Wednesday, December 13, 2006

Bit by Bit the Truth Dawns on Them...

Over at National Review's The Corner, Rich Lowry, who the the last few months has been teetering back and forth on the edge of realizing what a truly disastrous President George W. Bush has been, both for the GOP and the Republic, finally admits what should have been blindingly obvious three years ago:

I believe there is no way a liberal Democratic administration would have been able, in the post-9/11 environment, to run-down and over-stretch the U.S. military the way the Bush administration has by giving it ambitious missions without significant new resources and manpower. This is very much a Nixon-to-China kind of phenomenon, because a liberal wouldn't have won the acquiescence of the Right to such a thing. But Bush has mostly gotten it—and, moreover, conservative audiences still give Rumsfeld standing ovations!

Lowry then quotes extensively from a Washington Post article that reports that the army and marine corps feel that they are overstretched and will shortly ask for large increases in manpower and equipment. According to the article, any notion of sending significantly (50,000+) more US forces to Iraq is pure fantasy since the US doesn't have the forces available. Why? Because the Bush administration made no effort to increase the number of available soldiers, even as it drastically increased US military commitments in the Middle East.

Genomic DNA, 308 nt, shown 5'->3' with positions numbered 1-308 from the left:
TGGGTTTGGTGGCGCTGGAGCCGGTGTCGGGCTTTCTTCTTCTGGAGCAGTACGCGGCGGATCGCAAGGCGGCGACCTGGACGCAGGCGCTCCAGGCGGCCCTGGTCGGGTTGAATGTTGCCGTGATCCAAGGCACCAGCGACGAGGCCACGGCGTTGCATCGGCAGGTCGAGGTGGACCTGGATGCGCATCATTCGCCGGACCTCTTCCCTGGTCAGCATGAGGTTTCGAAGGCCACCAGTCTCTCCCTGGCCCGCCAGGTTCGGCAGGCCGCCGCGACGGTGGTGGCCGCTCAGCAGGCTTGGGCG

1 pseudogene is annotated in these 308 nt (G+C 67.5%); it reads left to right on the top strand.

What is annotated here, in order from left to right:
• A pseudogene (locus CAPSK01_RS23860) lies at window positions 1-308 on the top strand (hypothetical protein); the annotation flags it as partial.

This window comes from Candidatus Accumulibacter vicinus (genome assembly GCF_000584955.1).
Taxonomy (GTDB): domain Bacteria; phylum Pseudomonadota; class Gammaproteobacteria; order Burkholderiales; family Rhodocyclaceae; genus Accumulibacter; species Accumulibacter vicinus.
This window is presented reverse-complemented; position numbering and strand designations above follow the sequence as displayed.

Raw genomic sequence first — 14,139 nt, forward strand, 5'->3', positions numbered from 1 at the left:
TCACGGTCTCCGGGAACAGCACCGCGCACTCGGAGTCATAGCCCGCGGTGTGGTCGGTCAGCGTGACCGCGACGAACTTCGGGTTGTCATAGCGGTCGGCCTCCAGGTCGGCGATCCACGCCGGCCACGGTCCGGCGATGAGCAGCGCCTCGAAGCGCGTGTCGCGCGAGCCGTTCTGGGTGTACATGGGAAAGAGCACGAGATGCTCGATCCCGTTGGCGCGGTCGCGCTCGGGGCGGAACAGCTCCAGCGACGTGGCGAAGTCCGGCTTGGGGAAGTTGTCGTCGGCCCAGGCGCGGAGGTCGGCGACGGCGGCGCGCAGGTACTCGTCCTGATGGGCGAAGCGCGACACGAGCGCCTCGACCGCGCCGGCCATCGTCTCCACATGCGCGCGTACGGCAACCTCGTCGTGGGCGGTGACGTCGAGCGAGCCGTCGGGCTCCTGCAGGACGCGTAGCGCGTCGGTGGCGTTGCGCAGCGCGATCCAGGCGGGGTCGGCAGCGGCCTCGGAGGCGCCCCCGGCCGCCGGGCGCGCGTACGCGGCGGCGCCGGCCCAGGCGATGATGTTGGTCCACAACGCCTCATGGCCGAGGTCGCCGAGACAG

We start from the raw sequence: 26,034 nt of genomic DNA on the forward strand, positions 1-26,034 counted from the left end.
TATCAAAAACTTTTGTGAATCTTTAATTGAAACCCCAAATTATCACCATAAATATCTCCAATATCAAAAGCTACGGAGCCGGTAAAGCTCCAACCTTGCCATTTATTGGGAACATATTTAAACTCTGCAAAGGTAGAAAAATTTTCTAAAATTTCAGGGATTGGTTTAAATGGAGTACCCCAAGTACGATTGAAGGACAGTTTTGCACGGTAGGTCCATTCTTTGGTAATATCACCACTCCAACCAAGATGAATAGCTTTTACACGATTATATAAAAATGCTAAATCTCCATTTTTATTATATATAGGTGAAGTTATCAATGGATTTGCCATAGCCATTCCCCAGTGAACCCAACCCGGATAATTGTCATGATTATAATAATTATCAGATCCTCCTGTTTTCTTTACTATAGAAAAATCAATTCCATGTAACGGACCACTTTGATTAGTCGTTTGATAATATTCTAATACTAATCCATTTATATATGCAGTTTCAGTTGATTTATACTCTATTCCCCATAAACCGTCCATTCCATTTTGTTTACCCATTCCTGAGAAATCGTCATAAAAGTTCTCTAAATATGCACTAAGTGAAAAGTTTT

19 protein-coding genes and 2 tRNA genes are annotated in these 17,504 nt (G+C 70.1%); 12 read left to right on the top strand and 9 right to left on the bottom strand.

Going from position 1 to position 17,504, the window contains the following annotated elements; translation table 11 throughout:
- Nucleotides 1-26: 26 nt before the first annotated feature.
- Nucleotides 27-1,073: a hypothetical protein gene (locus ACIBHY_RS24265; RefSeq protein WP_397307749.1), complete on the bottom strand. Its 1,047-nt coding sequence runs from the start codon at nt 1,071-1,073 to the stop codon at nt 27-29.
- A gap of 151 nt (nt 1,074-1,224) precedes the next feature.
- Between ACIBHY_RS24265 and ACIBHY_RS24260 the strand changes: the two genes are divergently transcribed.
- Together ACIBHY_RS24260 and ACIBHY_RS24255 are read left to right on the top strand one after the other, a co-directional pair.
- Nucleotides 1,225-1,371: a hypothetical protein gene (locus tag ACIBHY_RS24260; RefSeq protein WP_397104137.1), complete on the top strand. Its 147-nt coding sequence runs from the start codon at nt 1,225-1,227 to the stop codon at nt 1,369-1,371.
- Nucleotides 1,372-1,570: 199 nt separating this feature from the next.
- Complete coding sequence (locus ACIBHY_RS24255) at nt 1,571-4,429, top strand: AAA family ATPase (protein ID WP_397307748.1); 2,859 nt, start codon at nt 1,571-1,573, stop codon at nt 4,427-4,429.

According to Army Gen. John P. Abizaid, the top U.S. commander for the Middle East, the Army and Marine Corps today cannot sustain even a modest increase of 20,000 troops in Iraq. U.S. commanders for Afghanistan have asked for more troops but have not received them, noted the Iraq Study Group report, which called it "critical" for the United States to provide more military support for Afghanistan...

...The U.S. military today could cobble together two or three divisions in an emergency — compared with as many as six in 2001 — not enough to carry out major operations such as overthrowing the Iranian government. "That's the kind of extreme scenario that could cripple us," said Michael E. O'Hanlon, a military expert at the Brookings Institution.

The invasion of Iran that the neoconservatives are so desperate to draw the US into would be a catastrophe that could easily break the US military. Not that the neocons actually care about the US military, or much about the US for that matter. So much better for other people to be martyred while pursuing their ideological universalism.

The question that Lowry doesn't ask is what price should the Bush administration pay for its shocking lack of competence and foresight? Or, better still, what price should conservatives and GOP leaders force the administration pay?


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